January 2000
s m u g
by Todd Levin


Remembering The Has-Been Millennium

As we usher in the new millennium in with appropriate revelry, crouched low inside our makeshift living room bunkers with a loaded shotgun fixed on teenagers and other potentially dangerous neighborhood malcontents who might loot our precious hidden stores of smoked fish, this is a great time to take one final look over our shoulders at the past. Don't literally look over your shoulder, as a single moment of distraction could mean sudden death; look metaphorically. The last thousand years have been unforgettable, from Black Death to a cure for Polio. Two world wars fought and one shark jumped by Fonzie (on water skis, no less!), all in the same century. It's mind-boggling.

While history may provide lessons for the next thousand years, there is an equally rich alternate series of events folded inside every important milestone from the last millennium. What about the "almosts" that never made it into our history books, the hidden parallel history that could have drastically reshaped our rich, Western lives? What if, say, the Axis powers were victorious in World War II (as they conceivably could have been) or if Fonzie had not successfully jumped that shark? What then? It is said that to know the past is to know the present. Or the future. Or one's self, I think. But to know the past that could have been, is to conceive of the present that we can never have. Or something. Just read this.


1000-1200 - All of Europe farms enthusiastically, while all of Asia fishes. Nothing of great significance occurrs.
Did you know?
In 1045, the first game of "punch buggy" began, but didn't conclude until 900 years later, when the first Volkswagen Beetle rolled off the production line in Wolfsburg, Germany.

1242 - English scientist Roger Bacon records the formula for gunpowder. While Bacon originally intended to keep the formula a secret, fearing ominous consequences, the formula was circulated and, by the middle of the 14th century, had been harnessed for military purposes.
Did you know?
Roger Bacon cursed himself for entrusting the gunpowder formula to his assistant - a young, Irish boy named Tattles McBlabbermouth.

1347-1351 - The "Black Death" bubonic plague which originated in India more than a decade earlier, kills an estimated 75 million people.
Did you know?
Abraham Lincoln had a secretary named Kennedy and John F. Kennedy had a secretary named Lincoln? While this has very little to do with the bubonic plague, it is nonetheless eerie.

1455 - Johann Gutenburg's movable-type press makes printing and mass communication easy and practical. By the end of the century, over 35,000 books with approximately 10 million copies have been printed in various printing offices throughout Europe.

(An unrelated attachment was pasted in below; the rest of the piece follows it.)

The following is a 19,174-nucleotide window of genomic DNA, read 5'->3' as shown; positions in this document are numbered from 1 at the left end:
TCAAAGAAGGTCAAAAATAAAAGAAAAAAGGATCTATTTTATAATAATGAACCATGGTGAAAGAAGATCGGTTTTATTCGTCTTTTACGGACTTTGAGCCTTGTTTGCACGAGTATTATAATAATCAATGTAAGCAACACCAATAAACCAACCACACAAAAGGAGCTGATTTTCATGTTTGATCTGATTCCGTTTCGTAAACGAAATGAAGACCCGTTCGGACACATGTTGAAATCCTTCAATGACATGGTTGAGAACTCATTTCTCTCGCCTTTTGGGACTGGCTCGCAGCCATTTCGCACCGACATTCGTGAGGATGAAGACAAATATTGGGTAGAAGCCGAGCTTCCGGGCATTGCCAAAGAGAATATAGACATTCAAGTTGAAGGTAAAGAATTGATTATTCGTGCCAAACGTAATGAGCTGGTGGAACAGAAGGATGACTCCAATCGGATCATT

Did you know?
The first book printed on Gutenberg's press was the Holy Bible, which Norman Mailer dismissed in The NYT Book Review that year as "derivative", "highly implausible" and "kind of gay". (Although he did find the character of Jesus Christ to be "the quintessential christ figure".)

1547 - French astrologer Nostradamus makes his first prediction.
Did you know?
That prediction: "I'll bet you 3,000 francs that I lose my virginity before high school graduation." Sadly, this prediction was off by over 12 years. Fortunately, Nostradamus had the good sense to lie to his friends, claiming he'd deflowered a deaf-mute girl in the village after the Sadie Hawkins dance, three weeks before graduation. Had it become known that Nostradamus' first effort at prognostication been a failure, it might have tarnished his reputation forever.

1687 - Isaac Newton publishes "Philosophiae naturalis principia mathematica," explaining the basic laws of the universe. It is perhaps the most significant work in the history of modern science.
Did you know?
This was originally published as a pop-up book.

1814 - Francis Scott Key pens "Star-Spangled Banner"
Did you know?
Before writing "Star Spangled Banner" Francis Key Scott had almost given up songwriting completely, when his previous national anthem efforts - "God Will Smite the Dissident" and "The United States of Poontang" - were instant failures.

1828 - Noah Webster publishes ''American Dictionary of the English Language.''
Did you know?
When Webster's first edition dictionary was published, the literacy rate in America was still so low, many of the words contained within the volume were not part of the common experience. As a result, Webster's editors and researchers often resorted to lazy practices. Here is the original Webster's Dictionary definition for "Sauerbräten":